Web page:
Amateur Foley Artist

April 22, 2012

Gathering Sound Effects

Now is a good time for me to start gathering sound effects for the game.  I could have went to one of the sites that offer free creative commons sounds effects and downloaded what I needed there, but one has to be careful to read the license for each sound effect to ensure that it is covered by a creative commons license that allows it to be included in a work that is sold for profit.  Right now, I’m just creating this game for the contest, but if the game is popular I would be willing to sell copies of it for money (sorry RMS).  I’m trying to make the development of this game as open as possible without sharing the source code, because I believe I read once that sharing source is not allowed by XBox Indie games.  I also didn’t want to make another credits screen, which would be filled up with URLs with links to sounds effects.

My iPod Touch was used for recording all of the sound effects as voice memos.  The sound quality isn’t the best, but it does the job.  I wouldn’t mind going back later and recapturing the sounds using a high quality recording system.  Using a tip that I found on the Internet, I was able to export all of the sound effects through iTunes directly into WAV (MP3 was also an option) so I can edit the sound effects in Audacity.  To change iTunes to export as WAV (default is AAC which is useless), there is a setting under Import CD that must be changed.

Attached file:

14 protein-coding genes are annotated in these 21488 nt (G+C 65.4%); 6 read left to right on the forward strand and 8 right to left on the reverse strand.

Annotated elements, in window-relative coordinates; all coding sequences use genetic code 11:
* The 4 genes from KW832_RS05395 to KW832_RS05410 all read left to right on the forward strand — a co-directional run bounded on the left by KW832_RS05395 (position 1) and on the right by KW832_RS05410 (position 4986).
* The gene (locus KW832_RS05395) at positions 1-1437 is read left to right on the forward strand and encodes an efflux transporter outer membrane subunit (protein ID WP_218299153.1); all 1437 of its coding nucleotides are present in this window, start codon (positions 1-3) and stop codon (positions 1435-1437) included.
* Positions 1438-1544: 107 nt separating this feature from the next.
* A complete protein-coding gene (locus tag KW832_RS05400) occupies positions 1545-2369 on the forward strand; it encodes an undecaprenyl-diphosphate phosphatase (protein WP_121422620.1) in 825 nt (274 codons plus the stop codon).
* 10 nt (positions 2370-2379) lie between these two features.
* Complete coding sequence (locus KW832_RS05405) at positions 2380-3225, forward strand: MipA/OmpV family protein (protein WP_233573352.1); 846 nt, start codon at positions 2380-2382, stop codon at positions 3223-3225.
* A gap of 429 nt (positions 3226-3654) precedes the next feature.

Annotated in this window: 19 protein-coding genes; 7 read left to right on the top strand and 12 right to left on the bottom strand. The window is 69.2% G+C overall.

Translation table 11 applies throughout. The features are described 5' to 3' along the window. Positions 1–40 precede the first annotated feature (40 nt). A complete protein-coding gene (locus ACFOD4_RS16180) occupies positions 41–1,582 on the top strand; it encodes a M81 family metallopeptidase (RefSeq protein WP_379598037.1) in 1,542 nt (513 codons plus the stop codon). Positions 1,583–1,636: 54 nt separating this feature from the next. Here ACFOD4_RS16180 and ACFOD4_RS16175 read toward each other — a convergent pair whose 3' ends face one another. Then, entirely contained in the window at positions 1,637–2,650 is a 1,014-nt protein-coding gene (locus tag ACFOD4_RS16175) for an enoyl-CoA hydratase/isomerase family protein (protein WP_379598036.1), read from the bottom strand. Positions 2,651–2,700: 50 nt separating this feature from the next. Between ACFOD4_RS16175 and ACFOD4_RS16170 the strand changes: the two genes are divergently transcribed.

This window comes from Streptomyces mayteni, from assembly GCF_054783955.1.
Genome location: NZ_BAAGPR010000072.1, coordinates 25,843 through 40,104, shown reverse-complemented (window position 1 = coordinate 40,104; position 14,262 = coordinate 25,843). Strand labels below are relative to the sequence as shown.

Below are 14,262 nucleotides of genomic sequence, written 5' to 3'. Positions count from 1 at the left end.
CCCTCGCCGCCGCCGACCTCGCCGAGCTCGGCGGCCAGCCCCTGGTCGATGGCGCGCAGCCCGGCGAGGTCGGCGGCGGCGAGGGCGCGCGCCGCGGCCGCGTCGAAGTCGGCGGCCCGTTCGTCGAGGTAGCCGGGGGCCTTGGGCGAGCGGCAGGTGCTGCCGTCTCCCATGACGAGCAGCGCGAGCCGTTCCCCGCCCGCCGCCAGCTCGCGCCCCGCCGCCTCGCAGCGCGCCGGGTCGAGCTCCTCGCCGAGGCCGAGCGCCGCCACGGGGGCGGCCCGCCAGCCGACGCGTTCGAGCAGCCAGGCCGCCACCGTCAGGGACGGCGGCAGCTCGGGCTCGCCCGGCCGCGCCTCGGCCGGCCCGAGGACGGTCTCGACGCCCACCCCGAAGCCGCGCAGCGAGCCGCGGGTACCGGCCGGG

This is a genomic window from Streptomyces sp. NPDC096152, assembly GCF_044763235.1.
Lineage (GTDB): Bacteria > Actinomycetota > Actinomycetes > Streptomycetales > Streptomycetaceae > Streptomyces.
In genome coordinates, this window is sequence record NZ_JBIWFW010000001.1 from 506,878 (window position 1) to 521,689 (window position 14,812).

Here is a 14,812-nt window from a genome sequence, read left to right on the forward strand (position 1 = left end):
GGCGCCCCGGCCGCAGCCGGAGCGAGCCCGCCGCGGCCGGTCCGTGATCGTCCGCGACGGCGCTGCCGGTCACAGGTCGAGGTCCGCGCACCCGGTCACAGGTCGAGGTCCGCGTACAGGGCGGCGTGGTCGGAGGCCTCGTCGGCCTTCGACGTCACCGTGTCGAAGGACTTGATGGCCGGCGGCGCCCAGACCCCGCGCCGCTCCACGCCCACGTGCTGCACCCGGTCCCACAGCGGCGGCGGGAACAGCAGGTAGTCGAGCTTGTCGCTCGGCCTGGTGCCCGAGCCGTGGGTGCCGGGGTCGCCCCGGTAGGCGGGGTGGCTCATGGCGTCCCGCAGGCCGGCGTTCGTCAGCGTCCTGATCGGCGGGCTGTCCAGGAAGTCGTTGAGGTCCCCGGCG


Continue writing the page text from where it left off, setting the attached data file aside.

Now is the fun part of capturing sounds.  My clippers and hair trimmers were used to make buzzing sounds.  These can be used for error sounds.


Running water at full pressure almost sounds like electricity.  I doubt anyone would notice the difference, unless they read this post.  Futher modifications in Audacity will also give it a more electric sound.  This will probably be a constant sound that plays as wires are filling.   I think Audacity has an option for making an audio file seamless, so it can be looped multiple times without any breaks in the audio.


Ice makes a nice chrunching and breaking sound, without all the mess of breaking a real glass.  This will probably be the sound when an LED breaks.  I know it should probably be a burn out for fizzling sound, but I think the breaking sound will be more dramatic.


Two spoons were used to make a nice ringing sound.  The spoon hitting the glass makes a longer vibrating ringing sound.  These will probably be used as a confirmation sound effects.